Turkey cuts contacts with France over bill

Members of the French Assembly vote a resolution on ‘genocide’ yesterday in Paris. AFP photo

Turkish prime minister says Turkey cancels all military cooperation and political consultation with France in protest of a resolution penalizing denial of Armenian ‘genocide’ which is approved by French assembly yesterday.

Turkey announced it cancelled bilateral military and economic cooperation and suspended all bilateral political consultation with France, describing the French vote as doing politics via racism and xenophobia ahead of presidential elections.
“This is the first state [of measures against France]. New measures could be brought to the agenda and implemented according to progress of the bill in France,” Prime Minister Recep Tayyip Erdoğan said yesterday in a joint press conference with his Ukrainian counterpart.
Erdoğan blamed the French leader of trying to “gain favor over Turcophobia and Islamophobia in general terms just for individual ambitions.”
The prime minister said they would travel to other countries in the world and tell of the “genocides” carried out by France, which the country had tried to make forgotten.
As a reaction to Paris’ vote, Erdoğan said Turkey recalled its ambassador to France.
“From now on, we cancel all bilateral military and economic visits, including courses, seminars and personnel exchange activities,” Erdoğan said. Turkey would not cooperate with France in projects of the EU, he said.
Ankara suspended all political consultations and cancelled bilateral military activities and joint military exercises, he said.
Turkey also cancelled blanket permission for flyovers, takeoffs and landings of French military flights, Turkey’s premier said, but individual permission would be applied.
Erdoğan announced Turkey cancelled permissions of port visits by military ships. Turkey would not participate in a bilateral economic and trade partnership meeting in 2012, he said.
The prime minister thanked prudent French politicians who rejected the bill. “We hope they would not go a way with no return,” he said.
Storm of outrage
The adoption of the bill sparked condemnations across the political spectrum.
EU Minister Egemen Bağış denounced the bill as a breach of EU acquis. “Freedom of expression is one of the most important goals of the EU. The EU and EU member states, which say they care about freedom of expression, are assuming a very wrong attitude by trying to limit freedom of expression,” he said. Turkey would not let this resolution affect its EU membership process, he said.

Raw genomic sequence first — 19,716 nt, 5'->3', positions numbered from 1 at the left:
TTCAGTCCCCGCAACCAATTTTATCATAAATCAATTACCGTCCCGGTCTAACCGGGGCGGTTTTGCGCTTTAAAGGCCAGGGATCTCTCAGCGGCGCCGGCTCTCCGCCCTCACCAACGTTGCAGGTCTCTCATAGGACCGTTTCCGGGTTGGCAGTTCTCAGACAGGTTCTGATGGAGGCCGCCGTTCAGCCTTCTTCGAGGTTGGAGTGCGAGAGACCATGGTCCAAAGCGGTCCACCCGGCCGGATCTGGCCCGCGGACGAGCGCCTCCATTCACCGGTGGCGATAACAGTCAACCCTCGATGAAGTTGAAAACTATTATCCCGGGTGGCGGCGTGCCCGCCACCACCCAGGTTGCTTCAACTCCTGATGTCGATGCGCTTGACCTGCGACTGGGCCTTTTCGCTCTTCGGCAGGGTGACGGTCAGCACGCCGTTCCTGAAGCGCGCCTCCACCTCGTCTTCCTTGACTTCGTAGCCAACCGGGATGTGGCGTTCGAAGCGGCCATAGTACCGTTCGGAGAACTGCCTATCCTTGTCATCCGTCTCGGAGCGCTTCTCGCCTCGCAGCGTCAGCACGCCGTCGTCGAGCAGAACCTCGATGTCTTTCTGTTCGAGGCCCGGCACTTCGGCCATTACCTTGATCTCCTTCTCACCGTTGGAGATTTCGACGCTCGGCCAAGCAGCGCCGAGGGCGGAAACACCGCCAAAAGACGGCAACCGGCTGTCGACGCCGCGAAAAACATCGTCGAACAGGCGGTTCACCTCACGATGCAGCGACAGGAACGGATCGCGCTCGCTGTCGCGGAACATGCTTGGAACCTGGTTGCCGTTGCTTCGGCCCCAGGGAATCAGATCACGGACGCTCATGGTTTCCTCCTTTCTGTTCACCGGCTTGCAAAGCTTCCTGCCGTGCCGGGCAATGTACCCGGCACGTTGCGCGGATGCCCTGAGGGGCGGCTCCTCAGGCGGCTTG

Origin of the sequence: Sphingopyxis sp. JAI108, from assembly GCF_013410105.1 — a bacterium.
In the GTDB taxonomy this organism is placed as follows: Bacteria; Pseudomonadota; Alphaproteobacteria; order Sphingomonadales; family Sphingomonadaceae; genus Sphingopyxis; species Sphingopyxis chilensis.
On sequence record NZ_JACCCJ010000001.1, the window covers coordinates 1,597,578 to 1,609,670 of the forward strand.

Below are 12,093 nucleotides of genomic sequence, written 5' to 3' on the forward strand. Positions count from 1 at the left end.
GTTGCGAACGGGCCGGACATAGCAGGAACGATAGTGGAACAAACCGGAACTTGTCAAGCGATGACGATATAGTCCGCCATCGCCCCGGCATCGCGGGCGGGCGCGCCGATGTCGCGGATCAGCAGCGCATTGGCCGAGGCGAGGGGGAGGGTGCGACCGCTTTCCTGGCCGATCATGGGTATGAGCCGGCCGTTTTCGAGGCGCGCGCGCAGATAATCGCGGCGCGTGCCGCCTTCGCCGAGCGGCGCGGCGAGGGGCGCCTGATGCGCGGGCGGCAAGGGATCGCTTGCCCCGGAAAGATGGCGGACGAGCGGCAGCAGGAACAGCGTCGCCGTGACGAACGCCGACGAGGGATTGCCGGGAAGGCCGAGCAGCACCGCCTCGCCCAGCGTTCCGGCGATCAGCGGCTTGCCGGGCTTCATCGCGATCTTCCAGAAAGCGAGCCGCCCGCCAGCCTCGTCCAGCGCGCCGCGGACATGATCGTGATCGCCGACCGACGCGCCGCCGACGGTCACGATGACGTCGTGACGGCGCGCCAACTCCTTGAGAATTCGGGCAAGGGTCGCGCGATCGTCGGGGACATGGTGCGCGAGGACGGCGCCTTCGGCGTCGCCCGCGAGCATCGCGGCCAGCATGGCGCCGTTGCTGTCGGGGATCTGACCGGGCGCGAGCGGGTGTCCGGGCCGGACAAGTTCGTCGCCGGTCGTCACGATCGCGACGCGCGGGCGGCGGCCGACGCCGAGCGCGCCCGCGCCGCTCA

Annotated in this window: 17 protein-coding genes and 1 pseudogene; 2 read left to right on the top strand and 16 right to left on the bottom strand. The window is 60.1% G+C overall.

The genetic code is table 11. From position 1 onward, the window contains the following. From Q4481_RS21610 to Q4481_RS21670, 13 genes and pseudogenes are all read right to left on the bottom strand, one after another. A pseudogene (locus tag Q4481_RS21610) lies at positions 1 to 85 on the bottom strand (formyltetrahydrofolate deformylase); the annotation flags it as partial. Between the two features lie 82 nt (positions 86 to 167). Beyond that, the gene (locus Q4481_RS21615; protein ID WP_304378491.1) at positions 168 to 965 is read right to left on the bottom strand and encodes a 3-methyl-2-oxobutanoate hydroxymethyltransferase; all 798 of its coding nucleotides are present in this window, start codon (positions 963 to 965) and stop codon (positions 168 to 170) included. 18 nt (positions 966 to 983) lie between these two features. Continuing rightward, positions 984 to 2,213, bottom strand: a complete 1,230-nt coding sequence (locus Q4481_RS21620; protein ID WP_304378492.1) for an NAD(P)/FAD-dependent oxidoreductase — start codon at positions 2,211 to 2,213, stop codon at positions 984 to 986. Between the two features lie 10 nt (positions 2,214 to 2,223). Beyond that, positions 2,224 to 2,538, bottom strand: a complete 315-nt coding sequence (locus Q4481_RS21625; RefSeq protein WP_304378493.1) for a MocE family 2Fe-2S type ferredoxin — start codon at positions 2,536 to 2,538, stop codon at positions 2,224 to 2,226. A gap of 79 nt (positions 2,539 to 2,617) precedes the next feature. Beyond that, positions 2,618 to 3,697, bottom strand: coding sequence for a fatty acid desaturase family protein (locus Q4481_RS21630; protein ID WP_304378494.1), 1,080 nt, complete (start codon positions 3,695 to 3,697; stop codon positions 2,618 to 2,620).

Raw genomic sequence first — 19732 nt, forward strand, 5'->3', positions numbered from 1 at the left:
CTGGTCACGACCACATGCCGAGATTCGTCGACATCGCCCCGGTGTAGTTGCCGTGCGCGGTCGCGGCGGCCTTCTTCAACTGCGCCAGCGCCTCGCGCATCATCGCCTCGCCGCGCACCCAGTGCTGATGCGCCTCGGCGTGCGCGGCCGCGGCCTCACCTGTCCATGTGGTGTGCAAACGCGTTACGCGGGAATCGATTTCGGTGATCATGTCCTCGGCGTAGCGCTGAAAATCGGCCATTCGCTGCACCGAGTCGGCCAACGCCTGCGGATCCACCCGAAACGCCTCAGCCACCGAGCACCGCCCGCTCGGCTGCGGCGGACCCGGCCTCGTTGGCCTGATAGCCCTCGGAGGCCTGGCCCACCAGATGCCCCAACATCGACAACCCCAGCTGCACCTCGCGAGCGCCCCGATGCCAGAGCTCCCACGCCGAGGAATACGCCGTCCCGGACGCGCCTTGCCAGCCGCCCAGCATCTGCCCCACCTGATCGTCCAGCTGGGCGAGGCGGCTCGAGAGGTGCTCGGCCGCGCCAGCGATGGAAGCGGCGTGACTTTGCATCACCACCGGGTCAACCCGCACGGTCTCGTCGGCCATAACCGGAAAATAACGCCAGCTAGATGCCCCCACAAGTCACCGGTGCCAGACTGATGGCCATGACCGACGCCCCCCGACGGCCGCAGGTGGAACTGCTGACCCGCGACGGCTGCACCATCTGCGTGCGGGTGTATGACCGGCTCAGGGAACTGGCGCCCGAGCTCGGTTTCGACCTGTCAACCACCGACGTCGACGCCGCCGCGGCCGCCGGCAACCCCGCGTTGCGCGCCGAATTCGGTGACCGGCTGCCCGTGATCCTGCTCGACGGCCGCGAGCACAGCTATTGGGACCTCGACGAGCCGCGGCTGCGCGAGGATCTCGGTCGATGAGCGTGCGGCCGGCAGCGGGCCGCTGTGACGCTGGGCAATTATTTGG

Bağış also said France owed Turkey “a historic apology” for having failed to protect Turkish diplomats and other citizens who were killed on its soil by the Armenian terrorist group ASALA.
Some of the harshest reactions came from Nationalist Movement Party (MHP), whose leader Devlet Bahçeli said the adoption of the bill would go down in history as “a great scandal and a black stain.” Bahçeli said the government’s “submissive policies” emboldened “the enmity camp erected against our country.” He said protocols aimed at normalizing ties with Armenia must be scrapped for good and the government must apologize for having launched the initiative.
Main opposition leader Kemal Kılıçdaroğlu said the bill flouted France’s deep-rooted liberal traditions. “France is betraying its own history. France, the symbol of freedoms, is handcuffing freedom of expression with the decisions of politicians. It is impossible to understand.” ‘Turkey may sue France’
CHP deputy Rıza Türmen, a former judge at the European Court of Human Rights (ECHR), said Turkey has the option to sue France at the Strasbourg-based court over the bill, but the move would bear a heavy political cost.
The outcome of an ECHR case involving Labor Party leader Doğu Perinçek, now in jail over alleged anti-government plots regarding his “denial” conviction in Switzerland where there is a similar law, would be crucial, Türmen said.
The Peace and Democracy Party (BDP) joined the criticism even though it withheld support for a joint parliamentary declaration this week. “Parliamentary decisions cannot determine historical and sociological events,” the BDP’s Hasip Kaplan said. However, he urged Turkey to face up to its history, pointing at Germany’s example.

FIRST PHASE OF RESPONSE

 

Bilateral trips and educational activities of military, economic and political nature canceled.
No cooperation with France on EU twinning projects. All political consultation with France canceled.
All bilateral military activities canceled.
Previous blanket permission for military flights canceled.
No permission for French military ships to visit Turkish ports.

23 December 2011
ANKARA – Hürriyet Daily News